In my own internal version of pretzel logic, I’ve come full circle on this issue. All during the debate over the Communications Decency Act, I advocated parents “taking back” the responsibility for their kids when it comes to the Internet. Yet when I wrote about libraries and the Net I seemed all too willing to abdicate my position as a parent and thrust that job on a librarian or worse, a piece of software.
       No one, not the local librarian, not a piece of software, not the government — or some columnist suffering from cognitive dissonance for that matter — should determine what your kids see or don’t see via the Internet. That is a parent’s job. It is my job. Be it at school or at the library, a parent’s responsibility doesn’t end when the front door slams.
       If you’re concerned your kids are sneaking off to the library computer to peek at something you don’t want them to see, take another look at what how you’re communicating with your kids. “But I can’t be with them all the time,” I hear you say. True enough. At some point you have to trust your kids. If that trust isn’t there, well, that’s a subject beyond the scope of this column.
Parents and librarians must enter into a kind of social compact where each side works together.

       Parents and librarians must enter into a kind of social compact where each side works together, not against the other. There needs to be accountability on both sides.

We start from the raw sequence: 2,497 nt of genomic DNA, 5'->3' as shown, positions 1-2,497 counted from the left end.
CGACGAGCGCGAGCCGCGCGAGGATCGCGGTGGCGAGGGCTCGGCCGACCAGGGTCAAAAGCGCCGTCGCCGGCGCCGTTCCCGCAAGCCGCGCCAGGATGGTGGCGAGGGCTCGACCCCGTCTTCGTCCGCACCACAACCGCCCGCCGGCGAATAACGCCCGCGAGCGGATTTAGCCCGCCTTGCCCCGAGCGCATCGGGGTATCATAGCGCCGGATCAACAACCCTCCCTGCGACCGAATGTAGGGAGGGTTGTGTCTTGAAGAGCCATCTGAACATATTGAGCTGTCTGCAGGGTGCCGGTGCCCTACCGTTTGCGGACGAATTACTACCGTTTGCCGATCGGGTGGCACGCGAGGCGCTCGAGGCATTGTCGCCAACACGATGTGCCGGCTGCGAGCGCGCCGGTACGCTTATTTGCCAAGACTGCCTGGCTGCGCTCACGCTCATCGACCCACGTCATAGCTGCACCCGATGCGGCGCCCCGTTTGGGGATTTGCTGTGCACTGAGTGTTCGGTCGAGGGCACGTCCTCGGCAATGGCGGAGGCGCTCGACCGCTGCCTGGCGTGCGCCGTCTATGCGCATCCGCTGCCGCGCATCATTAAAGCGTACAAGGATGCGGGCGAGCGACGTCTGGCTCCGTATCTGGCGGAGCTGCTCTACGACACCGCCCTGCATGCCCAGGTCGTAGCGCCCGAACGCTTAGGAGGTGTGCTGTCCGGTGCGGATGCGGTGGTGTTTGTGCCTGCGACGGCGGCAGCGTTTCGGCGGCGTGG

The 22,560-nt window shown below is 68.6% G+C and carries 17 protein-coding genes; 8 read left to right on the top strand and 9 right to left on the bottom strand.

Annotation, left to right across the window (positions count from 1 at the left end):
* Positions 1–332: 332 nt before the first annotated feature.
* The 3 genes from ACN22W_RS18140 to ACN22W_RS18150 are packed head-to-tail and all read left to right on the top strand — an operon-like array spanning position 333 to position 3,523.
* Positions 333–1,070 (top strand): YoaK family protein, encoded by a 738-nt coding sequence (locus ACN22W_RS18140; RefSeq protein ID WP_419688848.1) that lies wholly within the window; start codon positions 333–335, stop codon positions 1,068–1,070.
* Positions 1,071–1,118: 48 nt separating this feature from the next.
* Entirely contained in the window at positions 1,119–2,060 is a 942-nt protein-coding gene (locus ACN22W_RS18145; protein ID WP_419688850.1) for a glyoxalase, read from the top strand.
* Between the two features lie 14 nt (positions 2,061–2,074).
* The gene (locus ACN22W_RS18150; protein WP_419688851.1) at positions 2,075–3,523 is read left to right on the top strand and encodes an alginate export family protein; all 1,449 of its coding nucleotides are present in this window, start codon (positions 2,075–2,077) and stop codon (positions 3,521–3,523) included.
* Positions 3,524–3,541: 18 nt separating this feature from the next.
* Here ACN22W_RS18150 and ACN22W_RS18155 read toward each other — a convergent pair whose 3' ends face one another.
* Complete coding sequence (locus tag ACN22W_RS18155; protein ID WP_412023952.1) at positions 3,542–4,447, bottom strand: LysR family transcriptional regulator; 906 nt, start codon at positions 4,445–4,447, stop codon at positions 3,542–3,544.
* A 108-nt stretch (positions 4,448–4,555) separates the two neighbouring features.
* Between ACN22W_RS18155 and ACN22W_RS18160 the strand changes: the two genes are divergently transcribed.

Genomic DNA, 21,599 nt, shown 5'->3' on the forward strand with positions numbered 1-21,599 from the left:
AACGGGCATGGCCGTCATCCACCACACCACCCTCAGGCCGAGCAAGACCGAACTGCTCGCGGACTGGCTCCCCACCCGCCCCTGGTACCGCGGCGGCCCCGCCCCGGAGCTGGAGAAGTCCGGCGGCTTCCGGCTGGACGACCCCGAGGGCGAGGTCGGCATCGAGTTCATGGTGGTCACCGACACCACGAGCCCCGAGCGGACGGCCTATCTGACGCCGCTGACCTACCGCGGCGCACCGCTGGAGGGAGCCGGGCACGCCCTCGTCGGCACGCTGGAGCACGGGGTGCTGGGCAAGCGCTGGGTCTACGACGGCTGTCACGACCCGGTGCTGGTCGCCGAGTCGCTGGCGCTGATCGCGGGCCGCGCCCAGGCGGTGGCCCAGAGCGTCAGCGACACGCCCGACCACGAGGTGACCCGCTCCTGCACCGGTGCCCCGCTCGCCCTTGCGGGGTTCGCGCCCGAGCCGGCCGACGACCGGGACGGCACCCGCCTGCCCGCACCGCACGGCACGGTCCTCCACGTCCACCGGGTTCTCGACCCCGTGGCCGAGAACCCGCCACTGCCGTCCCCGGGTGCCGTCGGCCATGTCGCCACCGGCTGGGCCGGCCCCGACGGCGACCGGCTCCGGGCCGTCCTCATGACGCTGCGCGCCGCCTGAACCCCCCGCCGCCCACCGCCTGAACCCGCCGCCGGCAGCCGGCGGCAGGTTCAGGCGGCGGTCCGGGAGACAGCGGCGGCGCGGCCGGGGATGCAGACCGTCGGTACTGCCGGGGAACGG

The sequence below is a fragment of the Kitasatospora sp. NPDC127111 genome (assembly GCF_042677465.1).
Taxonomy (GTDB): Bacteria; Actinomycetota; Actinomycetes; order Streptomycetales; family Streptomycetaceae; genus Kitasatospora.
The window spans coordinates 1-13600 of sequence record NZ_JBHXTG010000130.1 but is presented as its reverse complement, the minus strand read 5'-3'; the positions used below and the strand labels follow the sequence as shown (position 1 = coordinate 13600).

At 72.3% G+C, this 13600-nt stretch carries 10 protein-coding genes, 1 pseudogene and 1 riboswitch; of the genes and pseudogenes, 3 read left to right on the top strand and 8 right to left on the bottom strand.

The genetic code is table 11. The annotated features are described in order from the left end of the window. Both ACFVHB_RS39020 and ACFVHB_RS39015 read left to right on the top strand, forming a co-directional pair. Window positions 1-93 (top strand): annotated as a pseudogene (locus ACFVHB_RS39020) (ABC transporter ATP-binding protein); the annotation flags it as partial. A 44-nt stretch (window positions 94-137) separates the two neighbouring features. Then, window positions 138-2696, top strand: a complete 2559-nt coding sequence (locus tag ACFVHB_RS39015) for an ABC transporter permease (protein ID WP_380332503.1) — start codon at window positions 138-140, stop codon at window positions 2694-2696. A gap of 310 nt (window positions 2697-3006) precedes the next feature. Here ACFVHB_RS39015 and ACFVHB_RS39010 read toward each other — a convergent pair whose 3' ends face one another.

Librarians, if they are to keep filtering at the door, must ratchet up their involvement. As a start, libraries should take the responsibility for building Web homepage “front end” navigation tools for kids that lead them to interesting places on the Net. Some have already done this. And the American Library Association, which I’ve beat over the head in this column a few times, should be commended for designing a sample of this kind of resource.
       Then there needs to be some kind of education campaign for parents and kids. One such project is being used with great success at the Canton Public Library in Michigan. Called Cyber Kids, the program begins with a “Cyber Kids consent form,” a document signed by both the parent and the child and kept on file at the library. The document acknowledges that library workers aren’t substitute parents and also informs parents that the Internet is an untamed resource, full of the good, the bad and the ugly — just like schools, the streets, the 7-11 and the shopping mall.
       Once the form is signed, the kids get a special sticker that they display while working on library computers. No sticker, no computer use. Parents and children attend a 30-minute orientation that
       covers everything from how to use the Internet to the library’s rules for using computers. Run afoul of the rules and your computer privileges are revoked.
       If your library doesn’t have such a program, ask why and push for one. Yes, you can also push for filtering, too, but realize that filtering comes with a big price tag: You allow someone else to make moral decisions for you and there no guarantees the products work to your satisfaction.
        Meeks out…